Home Owners
Representational image Pexels

More than half of Latinos in the U.S. were homeowners by 2022, an all-time high for the demographic, according to a new report by the National Association of Realtors.

The document, titled the 2024 Snapshot of Race and Home Buying in America, shows that the national figure amounts to almost two thirds of the population (65.2%), with Asian-Americans also reaching a historic high (63.3%).

Some 3.2 million Latino households became homeowners between 2012 and 2022, an increase of 5.4 percentage points that clocked in at 51.2% overall. Asian-Americans saw the largest increase, with 6.1 percentage points joining the group of homeowners.

Whites saw a growth of 3.1 percentage points, reaching a total of 72.3%, while Blacks experienced a "modest uptick to 44.1%," according to the report.

The other side of the coin, however, is a small overall decline compared to 2021 figures (65.4%) and persisting challenges in affordability and inventory conditions.

Moreover, Jessica Lautz, NAR deputy chief economist and vice president of research, said that "while the gains should be celebrated, the pathway into homeownership remains arduous for minority buyers."

And many who have become homeowners continue facing economic challenges to maintain their status. "37% of Hispanic and Asian homeowners spend more than 30% of their income on housing, indicating a considerable affordability challenge."

Minorities tend to be disproportionately impacted by affordability and inventory issues, explained Lautz, as "more than half of minority buyers are first-time buyers who must rely on down payment sources beyond gained housing equity."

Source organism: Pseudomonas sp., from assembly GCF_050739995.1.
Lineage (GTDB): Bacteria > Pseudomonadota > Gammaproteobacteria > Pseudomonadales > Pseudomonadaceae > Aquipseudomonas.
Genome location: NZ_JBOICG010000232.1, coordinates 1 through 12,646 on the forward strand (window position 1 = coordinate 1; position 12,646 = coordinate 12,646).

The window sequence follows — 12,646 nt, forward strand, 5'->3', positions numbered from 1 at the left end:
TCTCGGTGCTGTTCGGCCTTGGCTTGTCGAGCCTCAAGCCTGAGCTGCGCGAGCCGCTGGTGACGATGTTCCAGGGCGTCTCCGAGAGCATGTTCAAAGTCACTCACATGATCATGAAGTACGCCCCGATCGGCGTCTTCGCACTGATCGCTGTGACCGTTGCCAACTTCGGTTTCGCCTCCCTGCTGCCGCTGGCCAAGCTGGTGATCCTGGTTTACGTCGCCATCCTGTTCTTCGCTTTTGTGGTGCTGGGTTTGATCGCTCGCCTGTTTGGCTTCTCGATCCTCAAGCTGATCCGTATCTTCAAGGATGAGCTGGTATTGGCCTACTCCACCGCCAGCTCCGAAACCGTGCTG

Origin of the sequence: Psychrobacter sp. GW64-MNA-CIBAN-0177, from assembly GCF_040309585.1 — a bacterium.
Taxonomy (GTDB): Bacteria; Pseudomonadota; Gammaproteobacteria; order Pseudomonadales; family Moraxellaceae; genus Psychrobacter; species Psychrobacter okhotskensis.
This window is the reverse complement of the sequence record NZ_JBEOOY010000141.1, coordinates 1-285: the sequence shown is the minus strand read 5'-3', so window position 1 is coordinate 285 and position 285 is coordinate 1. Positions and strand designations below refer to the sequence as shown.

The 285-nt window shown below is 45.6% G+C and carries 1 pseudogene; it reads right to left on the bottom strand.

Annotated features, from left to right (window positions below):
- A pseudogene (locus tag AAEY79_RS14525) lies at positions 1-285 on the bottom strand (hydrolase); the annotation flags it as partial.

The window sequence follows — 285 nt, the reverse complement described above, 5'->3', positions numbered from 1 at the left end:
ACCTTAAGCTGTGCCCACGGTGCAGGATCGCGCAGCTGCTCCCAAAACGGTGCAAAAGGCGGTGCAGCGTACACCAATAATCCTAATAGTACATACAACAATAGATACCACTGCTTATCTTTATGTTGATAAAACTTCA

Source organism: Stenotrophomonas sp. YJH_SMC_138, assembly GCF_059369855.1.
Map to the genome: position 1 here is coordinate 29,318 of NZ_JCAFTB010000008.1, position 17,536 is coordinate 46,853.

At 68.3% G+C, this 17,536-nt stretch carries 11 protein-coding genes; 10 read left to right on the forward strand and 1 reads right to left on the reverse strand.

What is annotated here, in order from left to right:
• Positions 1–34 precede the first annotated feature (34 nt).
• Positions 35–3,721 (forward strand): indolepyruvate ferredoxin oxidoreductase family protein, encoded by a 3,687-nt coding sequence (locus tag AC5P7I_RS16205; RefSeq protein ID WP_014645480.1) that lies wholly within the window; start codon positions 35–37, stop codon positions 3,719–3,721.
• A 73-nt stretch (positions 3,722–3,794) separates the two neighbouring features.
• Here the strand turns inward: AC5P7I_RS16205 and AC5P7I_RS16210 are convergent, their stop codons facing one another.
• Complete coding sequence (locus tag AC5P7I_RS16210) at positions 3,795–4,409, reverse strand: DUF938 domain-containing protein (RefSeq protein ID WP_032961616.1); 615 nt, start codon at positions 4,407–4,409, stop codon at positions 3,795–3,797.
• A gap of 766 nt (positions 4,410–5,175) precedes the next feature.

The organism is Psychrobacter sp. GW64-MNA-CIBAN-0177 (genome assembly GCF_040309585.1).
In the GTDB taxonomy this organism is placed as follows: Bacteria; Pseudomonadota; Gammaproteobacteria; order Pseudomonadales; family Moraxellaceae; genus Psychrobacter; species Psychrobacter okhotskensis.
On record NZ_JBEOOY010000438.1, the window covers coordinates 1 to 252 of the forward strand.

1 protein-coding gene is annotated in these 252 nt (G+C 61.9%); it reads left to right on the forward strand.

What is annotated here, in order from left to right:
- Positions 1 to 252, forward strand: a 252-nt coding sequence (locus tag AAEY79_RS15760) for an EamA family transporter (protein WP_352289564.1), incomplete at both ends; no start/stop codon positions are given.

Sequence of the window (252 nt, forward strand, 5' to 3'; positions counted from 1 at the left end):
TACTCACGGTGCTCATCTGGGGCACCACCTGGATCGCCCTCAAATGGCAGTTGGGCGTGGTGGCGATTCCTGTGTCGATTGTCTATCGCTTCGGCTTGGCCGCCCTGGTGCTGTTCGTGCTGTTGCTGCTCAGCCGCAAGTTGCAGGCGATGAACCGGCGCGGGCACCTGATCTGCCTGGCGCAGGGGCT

"As rental costs escalate, they compress renters' disposable incomes and directly impact the capacity to accumulate savings for a home down payment. This challenge is acutely amplified among minority groups, which often face additional systemic barriers and disparities in income and wealth, further exacerbating their struggle toward achieving homeownership," the report adds.

Other burden that minorities tend to face are higher amounts of student debt, "the biggest expense that holds back saving, along with rent". "Once they are ready to buy, Hispanic and Black Americans have a higher rate of loan denials in the mortgage market," the report says. 29% of Latino home buyers reported having student loan debt, the median amount being $33,300.

Securing a mortgage is another hurdle: 22% of Latinos experienced denial rates for applications, more than Whites (16%) and Asians (15%). Moreover, those Latinos who do manage to secure a loan tend to have less favorable terms than White and Asian counterparts.

Real Estate Signs
Real estate signs advertise new homes for sale in multiple new developments in York County, South Carolina, U.S., February 29, 2020. Lucas Jackson/Reuters

It was the case for 21% of Latinos who got rates over 6%. "The average mortgage rates for Black and Hispanic borrowers stood at approximately 4.9%, compared to 4.8% for White and 4.6% for Asian borrowers."

Homeownership is one of the main drivers of Latino household wealth, which rose to $63,400 in 2022, according to NAHREP's latest edition of the State of Hispanic Wealth Report.

NAHREP highlights that homeownership is the largest contributor to wealth, with Latino families who are in this category "having, on average, 26.4x the net worth of those who rent."

Latino wealth tripled since 2013, a much rapid pace that the rest of the demographics in the U.S. But it's still far away and less than a third than the general population median, which was of $192,160 in 2022.

When breaking down the composition of Latino wealth, home equity stands out as the main source, representing 33.3% compared to the general population's 21.1%. Business equity and non-cash financial assets hold lower significance for Latinos than the rest: the former represents 17.8% of their total wealth compared to 21.7% of the general population. For the latter, percentages are 28.1% for Latinos and 41.7% for the rest.

"Home prices have skyrocketed in recent years, with dramatic acceleration during the COVID-19 pandemic. In 2013, the median sales price of homes sold in the United States was $266,225. By 2020, this figure had risen to $336,950. By 2022, the median sales price reached nearly half a million dollars at $457,475," the report recalls. The unsavory aspect is the increasing unaffordability renters face to buy a first home.

© 2024 Latin Times. All rights reserved. Do not reproduce without permission.